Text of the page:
Stress in the workplace is a very real ailment and it can take a toll on health if left untreated. Some people become stressed when trying to manage their work/life balance, while stress can also lead to a variety of health conditions and disorders. It is a tough condition to crack and it can have a detrimental effect on your professional performance.
There is a range of reasons why you may feel stressed in the office. A difficult boss who sets unmanageable deadlines or has severe communication issues is one of the biggest drivers, especially when expectations and reality aren’t in sync. Trying to impress someone who simply cannot be impressed can be a stressful target.
In addition, unsociable and difficult colleagues can be another trigger, especially if their performance directly affects your own. Trying to tread on egg-shells around a loose cannon in the workplace can also ramp up stress levels as their unpredictable nature can be tough to manage.
Furthermore, attempting tasks that are not part of your skill set can be tricky to navigate. A difficult manager doesn’t appreciate hearing the word ‘no’ when delegating a task so employees try their best to reach the task’s target; a tough goal when a team member doesn’t even know where to start. Enter rising stress levels.
However, there are ways that employees can prevent stressful situations in the workplace and survive in the office.
If there is a communication breakdown between team members or bosses, a department might want to consider sending the group on a team-building activity day. When people who rarely work together or who do not get along are forced to communicate, they might discover they enjoy the interaction and continue to network. Bringing such a positive outcome back to the office can improve productivity and motivation.
Team building days can also help motivate a team, identify the strengths of team members, practise effective collaboration and help participants learn more about themselves.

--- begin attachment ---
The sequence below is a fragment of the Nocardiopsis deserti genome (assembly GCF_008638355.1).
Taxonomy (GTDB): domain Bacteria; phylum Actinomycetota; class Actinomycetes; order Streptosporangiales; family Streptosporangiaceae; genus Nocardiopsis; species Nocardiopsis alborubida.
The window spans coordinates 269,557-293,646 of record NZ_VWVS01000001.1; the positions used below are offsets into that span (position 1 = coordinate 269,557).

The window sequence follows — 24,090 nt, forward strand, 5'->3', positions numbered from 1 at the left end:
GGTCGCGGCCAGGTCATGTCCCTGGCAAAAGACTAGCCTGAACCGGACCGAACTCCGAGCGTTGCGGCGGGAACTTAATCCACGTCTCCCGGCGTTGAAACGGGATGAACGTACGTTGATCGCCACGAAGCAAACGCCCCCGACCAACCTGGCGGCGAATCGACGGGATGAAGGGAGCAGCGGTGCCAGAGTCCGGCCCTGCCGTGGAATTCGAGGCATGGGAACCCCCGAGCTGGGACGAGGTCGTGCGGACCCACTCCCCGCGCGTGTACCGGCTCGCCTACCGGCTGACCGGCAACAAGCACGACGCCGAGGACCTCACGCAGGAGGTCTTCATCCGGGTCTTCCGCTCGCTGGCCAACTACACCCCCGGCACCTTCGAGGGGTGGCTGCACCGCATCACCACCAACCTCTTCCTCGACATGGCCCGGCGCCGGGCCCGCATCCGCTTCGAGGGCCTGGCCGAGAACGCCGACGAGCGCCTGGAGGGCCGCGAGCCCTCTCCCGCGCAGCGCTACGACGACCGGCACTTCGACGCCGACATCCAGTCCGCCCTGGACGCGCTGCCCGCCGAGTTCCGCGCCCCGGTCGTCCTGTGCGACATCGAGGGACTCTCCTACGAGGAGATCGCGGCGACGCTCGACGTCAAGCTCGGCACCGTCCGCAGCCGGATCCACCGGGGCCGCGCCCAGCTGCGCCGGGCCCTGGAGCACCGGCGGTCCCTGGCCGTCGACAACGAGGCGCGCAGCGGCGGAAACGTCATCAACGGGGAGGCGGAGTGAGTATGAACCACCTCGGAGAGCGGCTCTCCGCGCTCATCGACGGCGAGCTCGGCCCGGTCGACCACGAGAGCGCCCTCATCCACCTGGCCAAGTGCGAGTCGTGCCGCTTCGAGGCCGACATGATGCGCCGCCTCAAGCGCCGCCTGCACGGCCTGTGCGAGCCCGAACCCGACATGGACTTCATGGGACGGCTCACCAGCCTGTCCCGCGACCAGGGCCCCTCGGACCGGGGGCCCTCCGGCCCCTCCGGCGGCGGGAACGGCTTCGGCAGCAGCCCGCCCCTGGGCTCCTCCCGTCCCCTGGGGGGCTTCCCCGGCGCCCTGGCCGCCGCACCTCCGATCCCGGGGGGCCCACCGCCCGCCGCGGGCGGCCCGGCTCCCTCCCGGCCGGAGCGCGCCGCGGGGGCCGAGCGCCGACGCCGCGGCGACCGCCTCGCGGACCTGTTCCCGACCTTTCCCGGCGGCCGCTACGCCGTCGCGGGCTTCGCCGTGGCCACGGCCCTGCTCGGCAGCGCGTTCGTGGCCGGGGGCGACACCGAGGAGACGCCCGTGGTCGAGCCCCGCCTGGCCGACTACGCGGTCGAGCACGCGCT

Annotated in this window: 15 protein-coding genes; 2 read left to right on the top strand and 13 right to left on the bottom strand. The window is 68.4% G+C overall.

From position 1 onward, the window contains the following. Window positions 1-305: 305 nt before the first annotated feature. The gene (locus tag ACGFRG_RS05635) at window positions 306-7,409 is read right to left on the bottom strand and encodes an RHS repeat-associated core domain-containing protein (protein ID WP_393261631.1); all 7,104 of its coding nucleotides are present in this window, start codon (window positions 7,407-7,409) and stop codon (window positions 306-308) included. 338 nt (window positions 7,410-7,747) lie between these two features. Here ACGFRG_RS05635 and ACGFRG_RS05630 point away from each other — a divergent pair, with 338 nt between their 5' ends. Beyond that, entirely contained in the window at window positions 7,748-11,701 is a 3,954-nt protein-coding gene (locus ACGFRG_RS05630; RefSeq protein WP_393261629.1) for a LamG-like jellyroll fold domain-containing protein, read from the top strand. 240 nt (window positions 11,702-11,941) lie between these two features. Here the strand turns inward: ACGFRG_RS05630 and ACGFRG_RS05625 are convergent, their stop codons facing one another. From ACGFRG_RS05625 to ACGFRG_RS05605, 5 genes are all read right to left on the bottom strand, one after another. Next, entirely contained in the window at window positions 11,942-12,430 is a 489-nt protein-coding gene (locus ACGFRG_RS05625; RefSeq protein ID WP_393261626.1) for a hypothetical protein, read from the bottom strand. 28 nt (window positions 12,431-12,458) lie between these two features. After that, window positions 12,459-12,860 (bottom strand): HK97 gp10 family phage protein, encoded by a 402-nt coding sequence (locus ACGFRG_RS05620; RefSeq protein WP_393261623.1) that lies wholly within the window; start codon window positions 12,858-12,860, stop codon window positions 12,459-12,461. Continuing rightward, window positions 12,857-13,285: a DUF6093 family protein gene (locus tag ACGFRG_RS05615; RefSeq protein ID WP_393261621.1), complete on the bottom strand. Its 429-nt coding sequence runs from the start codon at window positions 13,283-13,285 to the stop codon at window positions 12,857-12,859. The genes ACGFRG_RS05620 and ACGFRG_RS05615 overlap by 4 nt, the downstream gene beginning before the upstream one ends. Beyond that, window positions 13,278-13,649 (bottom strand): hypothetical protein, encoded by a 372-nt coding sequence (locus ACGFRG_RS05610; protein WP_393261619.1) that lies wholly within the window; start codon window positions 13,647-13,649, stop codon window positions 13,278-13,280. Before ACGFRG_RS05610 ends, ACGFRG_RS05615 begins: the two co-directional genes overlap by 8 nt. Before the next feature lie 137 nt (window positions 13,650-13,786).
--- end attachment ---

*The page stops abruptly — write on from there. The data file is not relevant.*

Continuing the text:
If you’re feeling overwhelmed due to your workload or finding yourself getting increasingly stressed by a particularly annoying team member then simply relax, step outside, take a moment and breathe deeply. Give yourself a five minute break to get your head together and come at your problems head-on.
Getting more exercise outside of the office is also key to reducing stress levels, making it easier to reduce your stress at work.
If something is stressing you out then just go to sleep. Not in the office at 10am, of course, but getting more sleep during the twilight hours can help you reduce your overall stress levels. Feeling well-rested can also increase your energy level and ability to concentrate.
Quite simply, do not get obsessed with work. You might think that being a workaholic will pay dividends later in your career but long, intense hours of work will take its toll on both body and mind. It could also harm relationships, hobbies and links with friends and family if the obsession continues. Take a step back, evaluate your working habits and reduce your stress levels.
Written by Ash Curtis on behalf of Blue Hat a specialist in Team Building and Corporate Events.